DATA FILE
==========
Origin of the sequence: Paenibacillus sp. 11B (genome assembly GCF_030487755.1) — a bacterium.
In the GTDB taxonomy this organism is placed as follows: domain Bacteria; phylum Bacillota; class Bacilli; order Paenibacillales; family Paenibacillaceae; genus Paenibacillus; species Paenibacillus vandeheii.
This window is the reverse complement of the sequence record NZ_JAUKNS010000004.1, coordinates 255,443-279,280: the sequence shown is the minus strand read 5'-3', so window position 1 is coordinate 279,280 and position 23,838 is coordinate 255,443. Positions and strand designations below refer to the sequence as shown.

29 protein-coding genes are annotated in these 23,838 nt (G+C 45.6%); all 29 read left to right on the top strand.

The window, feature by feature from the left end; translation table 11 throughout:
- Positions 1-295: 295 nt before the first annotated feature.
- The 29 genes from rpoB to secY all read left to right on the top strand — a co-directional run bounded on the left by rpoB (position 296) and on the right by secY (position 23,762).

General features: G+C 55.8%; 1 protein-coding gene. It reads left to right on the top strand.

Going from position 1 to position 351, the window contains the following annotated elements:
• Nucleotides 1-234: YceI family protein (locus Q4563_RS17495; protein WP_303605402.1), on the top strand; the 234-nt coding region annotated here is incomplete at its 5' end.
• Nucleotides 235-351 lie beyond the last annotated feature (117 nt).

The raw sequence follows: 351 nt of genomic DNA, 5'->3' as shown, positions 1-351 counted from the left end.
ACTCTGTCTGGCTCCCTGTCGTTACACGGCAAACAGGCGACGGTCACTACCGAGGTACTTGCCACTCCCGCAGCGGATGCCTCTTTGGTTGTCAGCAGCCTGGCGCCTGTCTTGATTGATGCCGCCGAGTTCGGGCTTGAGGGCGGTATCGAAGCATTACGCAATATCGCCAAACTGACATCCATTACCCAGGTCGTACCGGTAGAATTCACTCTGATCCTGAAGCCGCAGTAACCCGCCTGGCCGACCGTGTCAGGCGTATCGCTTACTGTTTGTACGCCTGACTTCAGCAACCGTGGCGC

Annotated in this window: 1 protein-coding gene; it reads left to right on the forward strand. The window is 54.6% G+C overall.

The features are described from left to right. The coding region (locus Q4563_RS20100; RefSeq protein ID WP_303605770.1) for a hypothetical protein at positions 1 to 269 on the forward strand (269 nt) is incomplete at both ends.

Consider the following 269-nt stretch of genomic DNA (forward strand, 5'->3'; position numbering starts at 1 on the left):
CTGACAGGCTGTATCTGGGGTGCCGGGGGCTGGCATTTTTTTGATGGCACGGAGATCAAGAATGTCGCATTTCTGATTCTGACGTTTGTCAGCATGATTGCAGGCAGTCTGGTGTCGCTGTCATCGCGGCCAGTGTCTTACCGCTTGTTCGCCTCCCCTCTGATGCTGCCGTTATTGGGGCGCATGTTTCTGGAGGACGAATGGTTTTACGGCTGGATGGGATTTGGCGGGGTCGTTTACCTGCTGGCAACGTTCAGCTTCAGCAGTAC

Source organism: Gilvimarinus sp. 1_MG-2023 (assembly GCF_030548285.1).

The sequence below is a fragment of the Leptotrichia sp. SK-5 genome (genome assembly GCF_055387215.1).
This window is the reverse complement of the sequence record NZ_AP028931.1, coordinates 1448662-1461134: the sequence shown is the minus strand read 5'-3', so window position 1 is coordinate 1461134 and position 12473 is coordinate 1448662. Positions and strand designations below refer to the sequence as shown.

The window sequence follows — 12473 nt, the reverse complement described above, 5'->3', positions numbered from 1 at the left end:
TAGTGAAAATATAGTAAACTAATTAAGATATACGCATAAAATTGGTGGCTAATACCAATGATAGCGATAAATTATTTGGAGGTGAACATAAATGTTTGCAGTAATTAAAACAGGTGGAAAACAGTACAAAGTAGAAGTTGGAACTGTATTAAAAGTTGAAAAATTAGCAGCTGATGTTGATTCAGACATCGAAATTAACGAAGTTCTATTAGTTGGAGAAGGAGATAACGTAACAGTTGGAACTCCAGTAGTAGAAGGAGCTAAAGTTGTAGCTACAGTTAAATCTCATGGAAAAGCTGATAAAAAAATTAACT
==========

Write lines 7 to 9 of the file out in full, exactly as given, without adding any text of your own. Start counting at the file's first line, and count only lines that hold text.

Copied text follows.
- The 29 genes from rpoB to secY all read left to right on the top strand — a co-directional run bounded on the left by rpoB (position 296) and on the right by secY (position 23,762).

General features: G+C 55.8%; 1 protein-coding gene. It reads left to right on the top strand.

Going from position 1 to position 351, the window contains the following annotated elements: